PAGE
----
Bridget Bishop was born sometime between 1632 and 1637, and during her life, she married three times, but never had any children.  After her first two husbands died, she married Edward Bishop, a sawyer or wood cutter.

During the Salem witch trials, she received the most accusations.  The accusations against her were exceptionally vehement and viciousos - not so much as it pertained to being a witch, but more because of her flagrant and body lifestyle and risky form of dress.  She liked to wear red and kept the rumours flying with tales of her numerous and public fights with her husbands, the wild parties in her home till the wee hours of the morning, her love of drink and her passion for the sinful game of shovel board.  To make matters worse, she, a mere woman, owned two highly successful taverns!

In the Puritan society in which she lived, her blatant disregard for propriety soon brought much unwanted attention to her.  Before long, her dubious character came under speculation because of her shameful conduct caused.  People blamed her for the troubles that arose in other families.  Further, her behaviour corrupted the youth of the down.  She was considered evil.  The charge of witchcraft was soon to follow.

For the times, Briget was a fashion diva.  Her dresses were considered scandalous and it contributed greatly to her conviction.  She usually wore a black cap or a black hat, and a gown with a red paragon bodice bordered and looped with different colors.  Not only did her form of dress incite rumours and spite, it was used as evidence against her in hertrial.  The town dyer gave evidence that she brought him "sundry pieces of lace" outside of the wardrobe of a plain and honest woman.  his dye house "sundry pieces of lace" of shapes and dimensions entirely outside his conceptions of what would be needed in the wardrobe of a plain and honest woman.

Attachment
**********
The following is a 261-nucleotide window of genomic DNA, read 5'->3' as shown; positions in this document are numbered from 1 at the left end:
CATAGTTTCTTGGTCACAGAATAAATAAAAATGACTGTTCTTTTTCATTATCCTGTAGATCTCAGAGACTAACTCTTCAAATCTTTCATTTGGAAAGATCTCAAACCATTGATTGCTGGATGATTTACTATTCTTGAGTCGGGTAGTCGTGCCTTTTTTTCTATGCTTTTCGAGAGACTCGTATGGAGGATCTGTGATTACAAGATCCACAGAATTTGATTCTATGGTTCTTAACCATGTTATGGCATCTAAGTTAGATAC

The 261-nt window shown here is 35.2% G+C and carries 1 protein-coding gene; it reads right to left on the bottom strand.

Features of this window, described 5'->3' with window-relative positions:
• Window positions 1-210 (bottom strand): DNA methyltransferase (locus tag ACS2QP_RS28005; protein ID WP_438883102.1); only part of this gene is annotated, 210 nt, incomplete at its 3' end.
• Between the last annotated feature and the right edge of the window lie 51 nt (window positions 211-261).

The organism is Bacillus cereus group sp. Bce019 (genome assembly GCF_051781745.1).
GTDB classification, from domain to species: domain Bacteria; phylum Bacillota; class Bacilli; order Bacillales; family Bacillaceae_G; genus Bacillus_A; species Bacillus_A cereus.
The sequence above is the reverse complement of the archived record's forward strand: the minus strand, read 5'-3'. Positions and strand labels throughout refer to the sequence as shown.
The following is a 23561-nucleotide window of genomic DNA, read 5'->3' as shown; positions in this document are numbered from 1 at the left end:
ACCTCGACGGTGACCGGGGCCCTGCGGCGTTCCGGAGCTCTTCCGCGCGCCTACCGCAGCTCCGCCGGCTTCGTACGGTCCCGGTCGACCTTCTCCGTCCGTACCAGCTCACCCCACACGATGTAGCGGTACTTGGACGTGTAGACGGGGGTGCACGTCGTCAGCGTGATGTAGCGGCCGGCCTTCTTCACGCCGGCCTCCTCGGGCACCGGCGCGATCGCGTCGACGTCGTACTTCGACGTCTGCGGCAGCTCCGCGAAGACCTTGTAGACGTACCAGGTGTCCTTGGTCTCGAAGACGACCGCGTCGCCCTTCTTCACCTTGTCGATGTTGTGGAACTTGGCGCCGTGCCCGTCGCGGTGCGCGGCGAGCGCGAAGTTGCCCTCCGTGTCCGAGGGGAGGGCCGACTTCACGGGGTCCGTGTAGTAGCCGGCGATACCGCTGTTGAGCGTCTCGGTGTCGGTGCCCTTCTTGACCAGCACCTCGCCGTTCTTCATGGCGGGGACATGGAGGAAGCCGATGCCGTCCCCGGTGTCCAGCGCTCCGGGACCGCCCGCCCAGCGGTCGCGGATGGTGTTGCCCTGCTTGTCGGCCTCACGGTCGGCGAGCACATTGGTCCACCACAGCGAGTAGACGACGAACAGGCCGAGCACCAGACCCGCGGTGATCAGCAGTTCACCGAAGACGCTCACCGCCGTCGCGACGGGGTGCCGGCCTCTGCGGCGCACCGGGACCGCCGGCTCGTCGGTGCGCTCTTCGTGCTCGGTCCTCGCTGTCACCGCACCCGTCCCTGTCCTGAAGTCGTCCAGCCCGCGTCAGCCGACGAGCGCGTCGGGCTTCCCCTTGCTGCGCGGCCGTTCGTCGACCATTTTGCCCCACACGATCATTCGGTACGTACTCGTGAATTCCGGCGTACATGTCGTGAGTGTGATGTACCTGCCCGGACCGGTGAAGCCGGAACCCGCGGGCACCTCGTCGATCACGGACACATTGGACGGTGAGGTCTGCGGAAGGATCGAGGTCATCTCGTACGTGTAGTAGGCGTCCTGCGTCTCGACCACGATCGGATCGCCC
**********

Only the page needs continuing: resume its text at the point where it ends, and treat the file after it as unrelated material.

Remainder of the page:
After being cleared of witchcraft and being thrown in jail for publically andv violently quarelling with her husbands on previous occasions, another warrant was issued for her arrest on April 18, 1692.  To Bridget's shock, she had never before seen or met any of her accusers.  Her trial was complete with several girls who scremed out in pain caused by her witchcraft.  Here are some of the actual questions posed to her: 

Q: Bishop, what do you say? You stand here charged with sundry acts of witchcraft by you done or committed upon the bodies of Mercy Lewis and Ann Putman and others.

A: I am innocent, I know nothing of it, I have done no witchcraft .... I am as innocent as the child unborn. ....

Q: Goody Bishop, what contact have you made with the Devil?

A: I have made no contact with the Devil. I have never seen him before in my life.

Poor Bridget, even her sister's husband accused her of consorting with the devil.  With the entire town of Salem accusing her, any hope of successfully defeating the charges faded.  It took only 8 days to charge her, conduct a trial, and execute her.  On June 10, before a large crowd, she was transported to Gallows Hill and executed by the town sheriff.  In the seconds before her hanging, she displayed no remorse and continued to profess her innocence.

Numerous other so called witches were executed right after Briget.  Less than a year after her death, her husband married one of her accusers and several others confessed the Devil caused them to accuse her.